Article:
The infestation of daddy longlegs has put Sussex’s first game of the County Championship against Lancashire at risk. Whether the match will be relocated to the Emirates Old Trafford will be decided on Friday. The match was going to be played at the County Cricket Ground in Hove, the home ground of Sussex, but Lancashire has agreed to flip venues for the two matches if necessary.
An inspection of the damaged outfield in Hove will be done on Friday before a final call is made on the relocation. The damage was caused by a crane fly larva that was feeding on the grassroots. The two teams are supposed to play a match in Hove starting from April 8 which will be succeeded by another contest between the two teams which starts on April 29 in Lancashire’s home ground of Olf Trafford in Manchester.
After being forced to have a shortened first-class competition last year, the England and Wales Cricket Board (ECB) was able to organize a 10-game conference stage for this year’s championship.
We have to make a decision now because everyone needs time to adjust to any change: Sussex spokesperson
ECB’s pitch and grounds advisor, Andy Mackay will meet Ben Gibson, the Sussex groundsman to check the bare patches which have appeared at the sea end of the stadium. Interestingly, before Gibson joined the role, Mackay was in the same position with Sussex.
‘We have to make a decision now because everyone needs time to adjust to any change, not least Lancashire who will need to prepare a pitch,’ confirmed a Sussex spokesperson indicating that the decision will be made soon in order to make sure that Lancashire has time to prepare a pitch if required.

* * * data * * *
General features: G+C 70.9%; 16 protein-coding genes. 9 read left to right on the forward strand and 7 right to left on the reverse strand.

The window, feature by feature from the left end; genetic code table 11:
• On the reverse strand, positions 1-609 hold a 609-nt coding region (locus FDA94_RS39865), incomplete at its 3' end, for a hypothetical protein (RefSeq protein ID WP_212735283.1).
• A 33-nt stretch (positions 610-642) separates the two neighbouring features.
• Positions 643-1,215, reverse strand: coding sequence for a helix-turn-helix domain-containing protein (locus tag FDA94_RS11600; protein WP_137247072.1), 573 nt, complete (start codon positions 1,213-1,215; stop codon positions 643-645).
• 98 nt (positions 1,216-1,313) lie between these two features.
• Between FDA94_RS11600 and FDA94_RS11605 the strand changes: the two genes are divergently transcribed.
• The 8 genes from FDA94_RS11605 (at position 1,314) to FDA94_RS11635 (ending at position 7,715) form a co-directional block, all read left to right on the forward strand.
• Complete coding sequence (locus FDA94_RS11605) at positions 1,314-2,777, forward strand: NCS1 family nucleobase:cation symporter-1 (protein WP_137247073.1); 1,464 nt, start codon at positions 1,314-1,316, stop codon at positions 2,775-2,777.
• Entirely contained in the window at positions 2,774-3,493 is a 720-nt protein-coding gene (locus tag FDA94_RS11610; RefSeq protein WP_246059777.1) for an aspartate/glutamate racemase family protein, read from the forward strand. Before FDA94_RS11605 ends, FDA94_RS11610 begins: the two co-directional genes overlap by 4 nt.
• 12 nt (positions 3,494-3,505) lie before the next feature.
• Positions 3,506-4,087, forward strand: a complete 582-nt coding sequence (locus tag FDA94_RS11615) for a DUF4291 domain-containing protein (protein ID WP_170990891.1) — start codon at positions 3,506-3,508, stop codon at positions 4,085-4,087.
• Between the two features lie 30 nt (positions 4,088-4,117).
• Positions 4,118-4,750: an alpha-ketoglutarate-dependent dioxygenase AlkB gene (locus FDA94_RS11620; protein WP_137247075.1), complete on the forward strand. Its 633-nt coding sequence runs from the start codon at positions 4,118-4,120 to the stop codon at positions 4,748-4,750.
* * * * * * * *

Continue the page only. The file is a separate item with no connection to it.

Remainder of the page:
The Sussex county club has faced some issues when it comes to dealing properly with the bug issues in recent times. The common solution to these issues has always been insecticide. However, since 2016 the ban on insecticide in the United Kingdom has not allowed Sussex to get rid of the bugs easily.
The one good thing as far as Sussex is concerned is the fact that the issue is not as same as the one which had caused issues during the 1972 Ashes. At that time, the Australian team was angry as a grass-killing fungus called fusarium had caused the Headingley wicket to stay bare and helped Derek Underwood to take England to a win in three days. The pitch in Sussex is not facing an issue on the square of the wicket.
Source: The source of this content is our cricket news platform Crictracker.
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